Sunday, July 27, 2014

The Public Lightens Up About Weed

By JULIET LAPIDOS, NYT, JULY 26, 2014

When Bill Clinton ran for president in 1992, he admitted that he had “experimented with marijuana,” but said he “didn’t like it,” “didn’t inhale it” and “never tried it again.” Whatever the accuracy of that statement, he was accused of pandering to the marijuana-wary voting public.

Flash forward to the early stages of the 2008 presidential campaign. At an event in Iowa, then-candidate Barack Obama disclosed that he had not only smoked marijuana as a young man, but inhaled it, too. “That was the point,” he said. The public responded with a shrug.

Between the two campaigns, Americans had loosened up considerably. By the time Mr. Obama was wooing voters in Iowa, Nancy Reagan’s “just say no” slogan was a relic of a fustier era, and “Weeds,” a comedy about a widowed mother who sells marijuana to support her family, was on TV. Few people remembered Judge Douglas Ginsburg, who in 1987 had to withdraw from consideration as a Supreme Court justice after admitting that he had used marijuana while a professor at Harvard Law School.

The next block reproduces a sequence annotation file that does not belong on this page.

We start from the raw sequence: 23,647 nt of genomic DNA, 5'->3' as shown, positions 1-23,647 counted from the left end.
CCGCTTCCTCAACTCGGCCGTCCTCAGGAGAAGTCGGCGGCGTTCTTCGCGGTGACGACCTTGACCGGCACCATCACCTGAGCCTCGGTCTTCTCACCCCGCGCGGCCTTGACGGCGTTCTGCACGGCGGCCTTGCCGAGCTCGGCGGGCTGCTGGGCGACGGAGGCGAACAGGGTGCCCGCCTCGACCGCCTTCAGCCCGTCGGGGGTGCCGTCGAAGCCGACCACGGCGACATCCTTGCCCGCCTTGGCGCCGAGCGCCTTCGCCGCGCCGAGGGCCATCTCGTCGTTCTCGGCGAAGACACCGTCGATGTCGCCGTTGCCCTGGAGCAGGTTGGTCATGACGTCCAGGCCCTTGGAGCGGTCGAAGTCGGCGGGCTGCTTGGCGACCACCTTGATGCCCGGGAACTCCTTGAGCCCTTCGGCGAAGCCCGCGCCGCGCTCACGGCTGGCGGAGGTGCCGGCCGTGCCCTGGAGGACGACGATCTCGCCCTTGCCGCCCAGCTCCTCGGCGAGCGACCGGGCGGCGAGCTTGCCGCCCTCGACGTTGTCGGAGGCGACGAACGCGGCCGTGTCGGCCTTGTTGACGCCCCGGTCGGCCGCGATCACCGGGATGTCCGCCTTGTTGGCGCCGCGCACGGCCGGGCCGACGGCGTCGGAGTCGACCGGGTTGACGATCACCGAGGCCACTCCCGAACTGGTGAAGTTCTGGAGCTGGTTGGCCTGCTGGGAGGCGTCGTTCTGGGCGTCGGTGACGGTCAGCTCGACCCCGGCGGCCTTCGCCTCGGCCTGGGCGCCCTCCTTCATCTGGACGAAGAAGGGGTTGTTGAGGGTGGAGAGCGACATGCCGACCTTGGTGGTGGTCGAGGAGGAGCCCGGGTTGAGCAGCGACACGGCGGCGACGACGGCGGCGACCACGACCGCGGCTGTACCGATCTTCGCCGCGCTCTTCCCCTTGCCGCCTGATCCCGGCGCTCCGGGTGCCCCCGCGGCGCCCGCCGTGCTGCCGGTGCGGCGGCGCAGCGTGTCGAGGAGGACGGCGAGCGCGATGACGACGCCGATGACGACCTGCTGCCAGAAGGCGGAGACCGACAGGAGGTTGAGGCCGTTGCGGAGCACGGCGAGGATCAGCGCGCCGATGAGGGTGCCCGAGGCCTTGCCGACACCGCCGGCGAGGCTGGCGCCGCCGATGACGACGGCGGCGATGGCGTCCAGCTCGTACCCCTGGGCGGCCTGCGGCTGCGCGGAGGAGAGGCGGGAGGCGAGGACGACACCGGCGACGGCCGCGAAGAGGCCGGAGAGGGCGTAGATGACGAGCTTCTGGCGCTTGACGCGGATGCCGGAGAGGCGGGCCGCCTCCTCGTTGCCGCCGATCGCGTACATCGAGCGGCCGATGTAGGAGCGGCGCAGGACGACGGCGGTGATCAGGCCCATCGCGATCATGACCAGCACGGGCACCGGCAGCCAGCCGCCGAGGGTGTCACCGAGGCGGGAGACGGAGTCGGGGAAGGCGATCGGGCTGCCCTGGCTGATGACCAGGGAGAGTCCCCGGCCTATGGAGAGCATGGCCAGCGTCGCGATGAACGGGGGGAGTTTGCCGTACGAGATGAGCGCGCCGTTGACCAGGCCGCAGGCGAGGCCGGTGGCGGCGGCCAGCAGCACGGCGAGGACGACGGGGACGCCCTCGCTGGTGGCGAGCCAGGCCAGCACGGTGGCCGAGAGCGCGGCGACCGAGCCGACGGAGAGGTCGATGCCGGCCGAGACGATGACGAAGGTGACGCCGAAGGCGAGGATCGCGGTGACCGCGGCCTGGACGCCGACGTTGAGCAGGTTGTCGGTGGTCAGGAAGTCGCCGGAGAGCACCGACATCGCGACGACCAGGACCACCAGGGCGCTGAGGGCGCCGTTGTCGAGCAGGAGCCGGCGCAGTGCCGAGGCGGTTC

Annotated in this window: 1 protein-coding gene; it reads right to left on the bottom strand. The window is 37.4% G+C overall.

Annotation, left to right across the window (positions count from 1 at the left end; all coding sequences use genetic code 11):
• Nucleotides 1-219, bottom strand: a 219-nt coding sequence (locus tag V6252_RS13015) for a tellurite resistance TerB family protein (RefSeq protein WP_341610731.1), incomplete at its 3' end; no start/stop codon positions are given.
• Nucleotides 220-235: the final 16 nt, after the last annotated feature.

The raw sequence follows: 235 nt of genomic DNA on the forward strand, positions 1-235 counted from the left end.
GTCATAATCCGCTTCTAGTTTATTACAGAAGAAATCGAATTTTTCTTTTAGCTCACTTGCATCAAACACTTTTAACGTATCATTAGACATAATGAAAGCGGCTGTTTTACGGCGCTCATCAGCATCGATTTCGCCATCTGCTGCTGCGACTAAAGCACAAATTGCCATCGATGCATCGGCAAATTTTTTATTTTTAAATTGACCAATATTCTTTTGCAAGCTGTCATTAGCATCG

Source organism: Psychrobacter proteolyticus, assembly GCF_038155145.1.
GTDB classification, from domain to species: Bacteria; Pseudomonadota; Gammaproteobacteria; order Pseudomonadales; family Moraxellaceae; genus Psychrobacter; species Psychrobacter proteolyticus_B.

Seventy-eight percent of Americans thought marijuana should be illegal in 1991. That figure fell to 57 percent in 2008, according to the Pew Research Center. In 2013, for the first time in over four decades of polling on the issue, prohibition was a minority position. Fifty-two percent said they favored legalizing marijuana use; 45 percent were opposed.

(More here.)

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